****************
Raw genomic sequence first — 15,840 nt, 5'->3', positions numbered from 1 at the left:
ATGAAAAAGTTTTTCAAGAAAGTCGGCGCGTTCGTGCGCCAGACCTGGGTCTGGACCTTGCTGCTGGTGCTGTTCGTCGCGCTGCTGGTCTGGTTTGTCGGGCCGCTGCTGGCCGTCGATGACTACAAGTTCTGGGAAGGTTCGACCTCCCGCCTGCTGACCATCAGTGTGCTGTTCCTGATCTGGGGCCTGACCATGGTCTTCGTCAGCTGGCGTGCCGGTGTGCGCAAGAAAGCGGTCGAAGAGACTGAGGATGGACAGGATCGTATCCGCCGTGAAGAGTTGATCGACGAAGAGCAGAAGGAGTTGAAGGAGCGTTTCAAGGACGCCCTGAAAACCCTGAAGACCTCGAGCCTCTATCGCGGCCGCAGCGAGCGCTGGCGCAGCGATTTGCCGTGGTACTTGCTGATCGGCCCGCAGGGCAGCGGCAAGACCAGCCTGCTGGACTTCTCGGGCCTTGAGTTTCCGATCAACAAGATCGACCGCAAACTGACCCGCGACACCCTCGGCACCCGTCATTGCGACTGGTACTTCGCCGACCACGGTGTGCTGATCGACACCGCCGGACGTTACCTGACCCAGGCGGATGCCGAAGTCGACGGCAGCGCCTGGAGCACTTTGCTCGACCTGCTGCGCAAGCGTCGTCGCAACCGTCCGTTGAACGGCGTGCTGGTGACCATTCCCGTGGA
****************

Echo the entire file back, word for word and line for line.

Raw genomic sequence first — 15,840 nt, 5'->3', positions numbered from 1 at the left:
ATGAAAAAGTTTTTCAAGAAAGTCGGCGCGTTCGTGCGCCAGACCTGGGTCTGGACCTTGCTGCTGGTGCTGTTCGTCGCGCTGCTGGTCTGGTTTGTCGGGCCGCTGCTGGCCGTCGATGACTACAAGTTCTGGGAAGGTTCGACCTCCCGCCTGCTGACCATCAGTGTGCTGTTCCTGATCTGGGGCCTGACCATGGTCTTCGTCAGCTGGCGTGCCGGTGTGCGCAAGAAAGCGGTCGAAGAGACTGAGGATGGACAGGATCGTATCCGCCGTGAAGAGTTGATCGACGAAGAGCAGAAGGAGTTGAAGGAGCGTTTCAAGGACGCCCTGAAAACCCTGAAGACCTCGAGCCTCTATCGCGGCCGCAGCGAGCGCTGGCGCAGCGATTTGCCGTGGTACTTGCTGATCGGCCCGCAGGGCAGCGGCAAGACCAGCCTGCTGGACTTCTCGGGCCTTGAGTTTCCGATCAACAAGATCGACCGCAAACTGACCCGCGACACCCTCGGCACCCGTCATTGCGACTGGTACTTCGCCGACCACGGTGTGCTGATCGACACCGCCGGACGTTACCTGACCCAGGCGGATGCCGAAGTCGACGGCAGCGCCTGGAGCACTTTGCTCGACCTGCTGCGCAAGCGTCGTCGCAACCGTCCGTTGAACGGCGTGCTGGTGACCATTCCCGTGGA